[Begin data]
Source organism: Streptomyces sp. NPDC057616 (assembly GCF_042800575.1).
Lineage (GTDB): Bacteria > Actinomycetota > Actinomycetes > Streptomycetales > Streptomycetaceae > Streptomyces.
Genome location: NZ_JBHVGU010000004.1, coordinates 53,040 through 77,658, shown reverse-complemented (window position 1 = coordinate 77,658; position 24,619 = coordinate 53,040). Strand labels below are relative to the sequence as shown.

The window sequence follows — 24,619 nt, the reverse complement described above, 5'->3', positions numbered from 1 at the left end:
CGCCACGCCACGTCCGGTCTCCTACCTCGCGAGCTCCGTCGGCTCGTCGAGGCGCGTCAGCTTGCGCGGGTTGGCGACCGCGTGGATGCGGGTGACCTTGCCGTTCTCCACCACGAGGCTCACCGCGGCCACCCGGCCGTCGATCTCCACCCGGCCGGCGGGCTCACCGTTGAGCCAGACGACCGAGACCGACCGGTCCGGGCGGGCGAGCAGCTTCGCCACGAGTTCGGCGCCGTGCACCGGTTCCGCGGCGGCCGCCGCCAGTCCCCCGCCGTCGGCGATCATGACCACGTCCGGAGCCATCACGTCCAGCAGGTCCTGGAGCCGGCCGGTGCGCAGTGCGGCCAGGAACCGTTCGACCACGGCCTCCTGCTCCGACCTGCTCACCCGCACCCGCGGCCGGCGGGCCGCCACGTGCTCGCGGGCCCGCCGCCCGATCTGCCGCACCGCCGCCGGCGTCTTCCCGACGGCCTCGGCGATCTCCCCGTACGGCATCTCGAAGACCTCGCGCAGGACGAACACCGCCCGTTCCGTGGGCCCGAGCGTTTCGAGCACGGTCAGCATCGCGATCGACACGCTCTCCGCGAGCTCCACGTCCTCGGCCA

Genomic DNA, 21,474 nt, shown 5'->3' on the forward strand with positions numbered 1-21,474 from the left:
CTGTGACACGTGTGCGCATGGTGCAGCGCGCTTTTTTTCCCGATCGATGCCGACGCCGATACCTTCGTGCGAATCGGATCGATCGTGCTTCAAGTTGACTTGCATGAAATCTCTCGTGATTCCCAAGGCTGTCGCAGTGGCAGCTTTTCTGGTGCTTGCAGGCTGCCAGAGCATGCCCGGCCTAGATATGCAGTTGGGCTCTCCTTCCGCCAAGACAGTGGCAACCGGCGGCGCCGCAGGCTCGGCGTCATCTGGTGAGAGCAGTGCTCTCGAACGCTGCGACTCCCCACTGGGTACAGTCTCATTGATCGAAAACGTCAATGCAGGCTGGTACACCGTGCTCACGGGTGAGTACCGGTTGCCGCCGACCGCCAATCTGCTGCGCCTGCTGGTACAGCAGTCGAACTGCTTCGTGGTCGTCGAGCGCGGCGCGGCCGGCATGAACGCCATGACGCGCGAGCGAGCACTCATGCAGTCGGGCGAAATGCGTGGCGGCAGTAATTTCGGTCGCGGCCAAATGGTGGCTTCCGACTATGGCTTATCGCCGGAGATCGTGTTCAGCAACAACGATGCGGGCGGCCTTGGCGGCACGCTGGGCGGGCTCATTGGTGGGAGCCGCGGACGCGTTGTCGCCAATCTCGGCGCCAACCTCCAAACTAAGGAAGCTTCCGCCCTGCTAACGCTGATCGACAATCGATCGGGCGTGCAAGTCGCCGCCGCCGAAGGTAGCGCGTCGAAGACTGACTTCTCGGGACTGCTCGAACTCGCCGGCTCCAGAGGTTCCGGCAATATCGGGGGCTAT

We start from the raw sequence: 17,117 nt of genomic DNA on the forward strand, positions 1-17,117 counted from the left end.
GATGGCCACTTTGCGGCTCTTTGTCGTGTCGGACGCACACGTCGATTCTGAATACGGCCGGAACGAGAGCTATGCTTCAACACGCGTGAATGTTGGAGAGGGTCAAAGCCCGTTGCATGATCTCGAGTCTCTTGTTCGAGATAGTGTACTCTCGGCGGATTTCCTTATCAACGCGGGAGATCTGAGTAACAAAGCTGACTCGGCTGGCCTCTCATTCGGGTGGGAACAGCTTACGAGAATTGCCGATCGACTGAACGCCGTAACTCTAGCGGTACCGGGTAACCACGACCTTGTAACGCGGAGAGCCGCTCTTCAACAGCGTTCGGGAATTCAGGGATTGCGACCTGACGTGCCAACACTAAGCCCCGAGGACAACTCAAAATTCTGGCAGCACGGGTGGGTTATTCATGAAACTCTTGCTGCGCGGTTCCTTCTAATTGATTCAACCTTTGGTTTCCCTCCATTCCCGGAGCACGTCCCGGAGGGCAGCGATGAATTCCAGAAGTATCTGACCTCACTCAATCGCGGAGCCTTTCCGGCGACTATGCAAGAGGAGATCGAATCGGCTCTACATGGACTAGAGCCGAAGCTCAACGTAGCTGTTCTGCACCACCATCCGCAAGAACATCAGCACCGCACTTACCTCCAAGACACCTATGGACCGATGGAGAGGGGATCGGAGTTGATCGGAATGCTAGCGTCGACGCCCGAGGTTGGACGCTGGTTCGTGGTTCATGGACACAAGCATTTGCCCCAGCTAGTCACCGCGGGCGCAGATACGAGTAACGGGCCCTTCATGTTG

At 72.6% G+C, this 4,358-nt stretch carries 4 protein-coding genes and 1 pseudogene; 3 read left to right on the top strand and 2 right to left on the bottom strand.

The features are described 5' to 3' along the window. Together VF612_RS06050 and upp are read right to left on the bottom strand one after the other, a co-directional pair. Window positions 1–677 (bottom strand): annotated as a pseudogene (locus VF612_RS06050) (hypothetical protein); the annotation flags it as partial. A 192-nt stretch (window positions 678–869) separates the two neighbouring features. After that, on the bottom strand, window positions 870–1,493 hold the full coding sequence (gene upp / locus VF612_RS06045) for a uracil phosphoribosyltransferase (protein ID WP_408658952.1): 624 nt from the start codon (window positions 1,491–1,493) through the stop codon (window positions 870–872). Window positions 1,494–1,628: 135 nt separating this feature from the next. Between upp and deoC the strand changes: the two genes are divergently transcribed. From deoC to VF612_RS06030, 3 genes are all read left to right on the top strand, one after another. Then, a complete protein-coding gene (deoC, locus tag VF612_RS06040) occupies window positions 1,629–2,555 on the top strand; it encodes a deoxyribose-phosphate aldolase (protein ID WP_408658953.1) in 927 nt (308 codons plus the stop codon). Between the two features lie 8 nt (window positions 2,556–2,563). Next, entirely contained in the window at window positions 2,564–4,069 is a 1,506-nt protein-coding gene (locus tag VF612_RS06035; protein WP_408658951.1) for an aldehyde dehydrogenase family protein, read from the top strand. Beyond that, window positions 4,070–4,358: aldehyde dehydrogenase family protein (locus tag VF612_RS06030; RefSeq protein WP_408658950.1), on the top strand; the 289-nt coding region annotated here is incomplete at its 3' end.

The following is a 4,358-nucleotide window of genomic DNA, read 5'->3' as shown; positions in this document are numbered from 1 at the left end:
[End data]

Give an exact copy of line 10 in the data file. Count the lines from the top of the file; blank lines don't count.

At 72.6% G+C, this 4,358-nt stretch carries 4 protein-coding genes and 1 pseudogene; 3 read left to right on the top strand and 2 right to left on the bottom strand.